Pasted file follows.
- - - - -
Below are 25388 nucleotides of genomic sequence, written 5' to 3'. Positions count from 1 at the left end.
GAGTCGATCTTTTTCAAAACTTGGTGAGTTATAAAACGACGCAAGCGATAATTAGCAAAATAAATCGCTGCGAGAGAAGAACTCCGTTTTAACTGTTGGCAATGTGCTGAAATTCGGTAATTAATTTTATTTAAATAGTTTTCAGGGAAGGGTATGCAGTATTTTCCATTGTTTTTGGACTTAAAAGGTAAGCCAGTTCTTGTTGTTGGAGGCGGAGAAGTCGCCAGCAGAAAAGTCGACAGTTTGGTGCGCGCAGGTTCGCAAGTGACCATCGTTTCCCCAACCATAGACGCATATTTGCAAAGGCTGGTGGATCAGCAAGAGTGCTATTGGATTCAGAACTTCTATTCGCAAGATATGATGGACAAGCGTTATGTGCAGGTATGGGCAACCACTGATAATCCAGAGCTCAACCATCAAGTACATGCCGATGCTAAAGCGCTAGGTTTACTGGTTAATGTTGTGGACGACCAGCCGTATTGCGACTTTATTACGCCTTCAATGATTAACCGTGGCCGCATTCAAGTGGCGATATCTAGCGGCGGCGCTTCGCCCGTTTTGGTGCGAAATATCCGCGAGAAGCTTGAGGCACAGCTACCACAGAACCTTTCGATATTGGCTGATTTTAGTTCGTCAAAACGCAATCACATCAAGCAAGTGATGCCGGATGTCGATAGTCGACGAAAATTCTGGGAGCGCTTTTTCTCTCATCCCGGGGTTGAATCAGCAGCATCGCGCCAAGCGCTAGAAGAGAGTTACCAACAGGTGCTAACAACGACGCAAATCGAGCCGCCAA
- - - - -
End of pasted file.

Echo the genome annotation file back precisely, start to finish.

Below are 25388 nucleotides of genomic sequence, written 5' to 3'. Positions count from 1 at the left end.
GAGTCGATCTTTTTCAAAACTTGGTGAGTTATAAAACGACGCAAGCGATAATTAGCAAAATAAATCGCTGCGAGAGAAGAACTCCGTTTTAACTGTTGGCAATGTGCTGAAATTCGGTAATTAATTTTATTTAAATAGTTTTCAGGGAAGGGTATGCAGTATTTTCCATTGTTTTTGGACTTAAAAGGTAAGCCAGTTCTTGTTGTTGGAGGCGGAGAAGTCGCCAGCAGAAAAGTCGACAGTTTGGTGCGCGCAGGTTCGCAAGTGACCATCGTTTCCCCAACCATAGACGCATATTTGCAAAGGCTGGTGGATCAGCAAGAGTGCTATTGGATTCAGAACTTCTATTCGCAAGATATGATGGACAAGCGTTATGTGCAGGTATGGGCAACCACTGATAATCCAGAGCTCAACCATCAAGTACATGCCGATGCTAAAGCGCTAGGTTTACTGGTTAATGTTGTGGACGACCAGCCGTATTGCGACTTTATTACGCCTTCAATGATTAACCGTGGCCGCATTCAAGTGGCGATATCTAGCGGCGGCGCTTCGCCCGTTTTGGTGCGAAATATCCGCGAGAAGCTTGAGGCACAGCTACCACAGAACCTTTCGATATTGGCTGATTTTAGTTCGTCAAAACGCAATCACATCAAGCAAGTGATGCCGGATGTCGATAGTCGACGAAAATTCTGGGAGCGCTTTTTCTCTCATCCCGGGGTTGAATCAGCAGCATCGCGCCAAGCGCTAGAAGAGAGTTACCAACAGGTGCTAACAACGACGCAAATCGAGCCGCCAA